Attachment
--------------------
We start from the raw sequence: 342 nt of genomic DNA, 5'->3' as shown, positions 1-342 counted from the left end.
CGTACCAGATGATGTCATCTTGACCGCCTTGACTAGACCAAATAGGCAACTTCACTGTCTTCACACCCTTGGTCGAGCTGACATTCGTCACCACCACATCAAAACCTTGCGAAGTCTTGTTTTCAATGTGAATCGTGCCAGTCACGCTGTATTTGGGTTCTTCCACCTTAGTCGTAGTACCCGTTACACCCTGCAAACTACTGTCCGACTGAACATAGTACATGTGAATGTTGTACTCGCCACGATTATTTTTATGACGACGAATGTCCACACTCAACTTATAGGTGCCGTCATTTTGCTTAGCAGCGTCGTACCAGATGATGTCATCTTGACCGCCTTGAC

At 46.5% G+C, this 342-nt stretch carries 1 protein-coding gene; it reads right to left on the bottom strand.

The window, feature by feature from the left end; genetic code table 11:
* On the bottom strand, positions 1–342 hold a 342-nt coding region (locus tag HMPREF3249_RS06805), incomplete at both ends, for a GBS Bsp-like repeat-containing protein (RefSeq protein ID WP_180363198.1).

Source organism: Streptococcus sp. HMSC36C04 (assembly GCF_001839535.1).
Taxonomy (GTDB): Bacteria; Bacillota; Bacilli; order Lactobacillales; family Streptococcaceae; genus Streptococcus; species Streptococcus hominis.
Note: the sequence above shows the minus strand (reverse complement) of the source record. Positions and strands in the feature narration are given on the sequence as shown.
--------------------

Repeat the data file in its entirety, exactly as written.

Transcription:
We start from the raw sequence: 342 nt of genomic DNA, 5'->3' as shown, positions 1-342 counted from the left end.
CGTACCAGATGATGTCATCTTGACCGCCTTGACTAGACCAAATAGGCAACTTCACTGTCTTCACACCCTTGGTCGAGCTGACATTCGTCACCACCACATCAAAACCTTGCGAAGTCTTGTTTTCAATGTGAATCGTGCCAGTCACGCTGTATTTGGGTTCTTCCACCTTAGTCGTAGTACCCGTTACACCCTGCAAACTACTGTCCGACTGAACATAGTACATGTGAATGTTGTACTCGCCACGATTATTTTTATGACGACGAATGTCCACACTCAACTTATAGGTGCCGTCATTTTGCTTAGCAGCGTCGTACCAGATGATGTCATCTTGACCGCCTTGAC

At 46.5% G+C, this 342-nt stretch carries 1 protein-coding gene; it reads right to left on the bottom strand.

The window, feature by feature from the left end; genetic code table 11:
* On the bottom strand, positions 1–342 hold a 342-nt coding region (locus tag HMPREF3249_RS06805), incomplete at both ends, for a GBS Bsp-like repeat-containing protein (RefSeq protein ID WP_180363198.1).

Source organism: Streptococcus sp. HMSC36C04 (assembly GCF_001839535.1).
Taxonomy (GTDB): Bacteria; Bacillota; Bacilli; order Lactobacillales; family Streptococcaceae; genus Streptococcus; species Streptococcus hominis.
Note: the sequence above shows the minus strand (reverse complement) of the source record. Positions and strands in the feature narration are given on the sequence as shown.